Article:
Are Big Companies Engaging On Social Media The Way They Should Be?

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By Nicole Finkbeiner After reading about the effectiveness of timely and personal responses to social media interactions from thought leaders such as Likeable Media, I assumed that all of the large U.S. based companies, being some of the best marketers in the world, were following similar social media practices. But after several interactions with major companies that either went wrong or were ignored, I started to wonder: Are these “guidelines” of social media really being followed?

So I devised an “experiment” to test. I chose a series of national/large regional consumer products and services that I use on a regular basis and decided to randomly send them questions, praise, or negative comments to see how they would respond on Twitter and Facebook.

Products

[table] Number of Companies,Type of Comment 2 Facebook; 2 Twitter,Positive 2 Facebook; 2 Twitter,Negative 2 Facebook; 2 Twitter,Questions [/table]

Total number of product companies contacted: 12

Services

[table] Number of Companies,Type of Comment 2 Facebook; 2 Twitter,Positive 2 Facebook; 2 Twitter,Negative 2 Facebook; 2 Twitter,Questions [/table]

Total number of product and service companies contacted: 24

I posted over a month and a half, varying my posting times and dates. Since they were able to view all of my other tweets, I was careful to not post these types of posts to Twitter too often.

All Twitter posts were from my Twitter account. All Facebook posts were posted from my private Facebook account(my image and naming on Facebook is blocked in all examples to protect my privacy).

Responses

The responses tended to fall into three categories: No response (9 companies, 37.5%), generic/impersonal response (5 companies, about 20.8%), or personal response (10 companies, 41.6%)

No response

Ready for the shame list? Ok, here you go. Here is the list of companies that didn’t respond at all:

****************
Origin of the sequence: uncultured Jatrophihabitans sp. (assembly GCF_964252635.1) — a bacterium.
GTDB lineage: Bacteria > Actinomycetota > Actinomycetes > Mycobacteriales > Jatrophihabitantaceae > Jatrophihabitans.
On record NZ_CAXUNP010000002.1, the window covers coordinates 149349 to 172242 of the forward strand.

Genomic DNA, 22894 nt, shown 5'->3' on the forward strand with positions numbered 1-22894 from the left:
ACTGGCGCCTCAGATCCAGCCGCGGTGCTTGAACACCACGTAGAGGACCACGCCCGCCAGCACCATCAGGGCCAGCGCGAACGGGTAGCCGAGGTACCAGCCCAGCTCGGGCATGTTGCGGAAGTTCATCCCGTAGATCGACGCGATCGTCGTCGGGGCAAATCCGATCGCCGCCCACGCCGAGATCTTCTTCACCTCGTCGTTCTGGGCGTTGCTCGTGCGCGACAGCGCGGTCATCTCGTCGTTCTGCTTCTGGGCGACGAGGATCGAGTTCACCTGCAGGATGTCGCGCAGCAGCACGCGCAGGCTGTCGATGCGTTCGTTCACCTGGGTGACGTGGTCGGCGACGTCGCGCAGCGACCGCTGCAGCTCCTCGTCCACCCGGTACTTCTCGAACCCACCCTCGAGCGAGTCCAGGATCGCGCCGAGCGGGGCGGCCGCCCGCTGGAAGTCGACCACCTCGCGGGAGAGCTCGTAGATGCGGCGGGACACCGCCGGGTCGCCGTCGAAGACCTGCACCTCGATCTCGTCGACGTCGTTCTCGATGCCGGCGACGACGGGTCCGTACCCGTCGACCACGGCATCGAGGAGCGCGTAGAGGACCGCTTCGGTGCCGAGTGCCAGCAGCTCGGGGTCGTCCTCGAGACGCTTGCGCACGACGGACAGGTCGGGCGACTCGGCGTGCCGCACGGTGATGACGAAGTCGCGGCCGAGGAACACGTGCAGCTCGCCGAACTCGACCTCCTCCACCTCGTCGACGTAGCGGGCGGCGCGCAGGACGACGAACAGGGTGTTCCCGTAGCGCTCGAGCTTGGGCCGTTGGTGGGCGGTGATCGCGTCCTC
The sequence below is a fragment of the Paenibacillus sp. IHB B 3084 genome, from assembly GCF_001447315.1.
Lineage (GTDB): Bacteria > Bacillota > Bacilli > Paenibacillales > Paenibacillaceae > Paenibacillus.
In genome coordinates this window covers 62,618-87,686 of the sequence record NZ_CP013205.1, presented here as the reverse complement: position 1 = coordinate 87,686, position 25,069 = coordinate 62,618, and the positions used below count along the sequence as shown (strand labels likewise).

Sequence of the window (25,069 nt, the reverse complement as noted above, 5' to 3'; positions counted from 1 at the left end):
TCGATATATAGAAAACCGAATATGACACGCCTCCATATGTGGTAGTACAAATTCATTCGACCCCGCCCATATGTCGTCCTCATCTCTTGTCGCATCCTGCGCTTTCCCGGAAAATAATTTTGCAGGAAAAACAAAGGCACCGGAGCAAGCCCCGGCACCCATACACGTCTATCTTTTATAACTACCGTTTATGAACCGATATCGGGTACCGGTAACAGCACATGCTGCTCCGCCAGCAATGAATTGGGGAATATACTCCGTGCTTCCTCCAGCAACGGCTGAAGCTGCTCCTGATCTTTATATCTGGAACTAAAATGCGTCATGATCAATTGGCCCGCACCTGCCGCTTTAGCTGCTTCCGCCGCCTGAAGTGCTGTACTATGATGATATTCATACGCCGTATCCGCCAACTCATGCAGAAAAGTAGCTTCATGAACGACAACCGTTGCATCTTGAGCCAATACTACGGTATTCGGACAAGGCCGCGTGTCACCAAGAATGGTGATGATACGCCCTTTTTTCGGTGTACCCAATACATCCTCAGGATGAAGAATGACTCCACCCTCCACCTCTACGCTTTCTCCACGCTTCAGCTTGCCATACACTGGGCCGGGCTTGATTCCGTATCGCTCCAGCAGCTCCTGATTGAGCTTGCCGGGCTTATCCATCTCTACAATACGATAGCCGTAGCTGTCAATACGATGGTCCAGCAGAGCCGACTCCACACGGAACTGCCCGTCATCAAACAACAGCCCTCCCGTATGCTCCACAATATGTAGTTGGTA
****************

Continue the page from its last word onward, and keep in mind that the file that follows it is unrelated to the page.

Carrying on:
Twitter

50% of companies contacted or mentioned on Twitter did not respond. It’s interesting to note that 3 out of 4 of negative comments on Twitter went unanswered.

Apple: Apple doesn’t have an account, so I referenced Tim Cook’s account. Negative comment

Levis Jeans: Positive comment

Pentel: Negative comment

Coca-Cola: Product question

Amazon: Negative comment

Nissan: Question. They responded once, but when I asked a follow-up question, they did not.

Facebook

25% of companies did not respond on Facebook.

Yelp: You can’t post to their wall, so I commented on a relevant story. Negative comment

Urban Decay: Positive comment

24 Hour Fitness: Question

Generic/Impersonal Responses

Some of the companies I contacted seemed to be trying to keep their responses as generic as possible. Some simply “liked” or “favorite” my comment. Some seemed to use macro answers to respond.  

Chevy Comment and Response 043014 edited

Philips

Personal Response Some companies, however, responded with very personalized responses. Some I could argue aren’t good responses, but they are personal.

Samsonite response 042814 edited

Timing

Again, 37.5% of companies contacted never responded. This time analysis is for those that did respond.

86.6% of companies that responded did so within 24 hours. The average time to respond was 6 hours. Two companies responded very fast: Redbox and Chipotle responded within 8 minutes. On the other end of the spectrum, Tupperware took 3 days and Shazam took almost 6 days to respond.

Companies were much faster to respond, on average on Facebook (7.4 hours) vs. Twitter (33.6 hours). Responses on Twitter varied widely, however, with some of the fastest, and slowest responses being from Twitter.

Conclusion

Based on my personal experiences and this experiment, the so-called “guidelines” aren’t being followed by a large number of national and large regional products and services.

But does that mean the rest of us shouldn’t? I don’t think so. Just because they are doing a poor job doesn’t mean that we have an excuse to do so as well. Most of us are much smaller than major companies and thus can be more agile; we also have more to gain and lose based on a single customer’s interaction with us. This gives us as an advantage and places a larger emphasis on getting our social media strategy right.

About the Author

Nicole Finkbeiner is an effective strategic marketing and communications professional with experience in marketing, social media, advertising, public relations, branding, media relations, online reputation management, crisis communications, online advertising, outdoor advertising planning, sales, radio advertising, and internal communications. Connect with her on Twitter, LinkedIn. Subscribe to her blog here.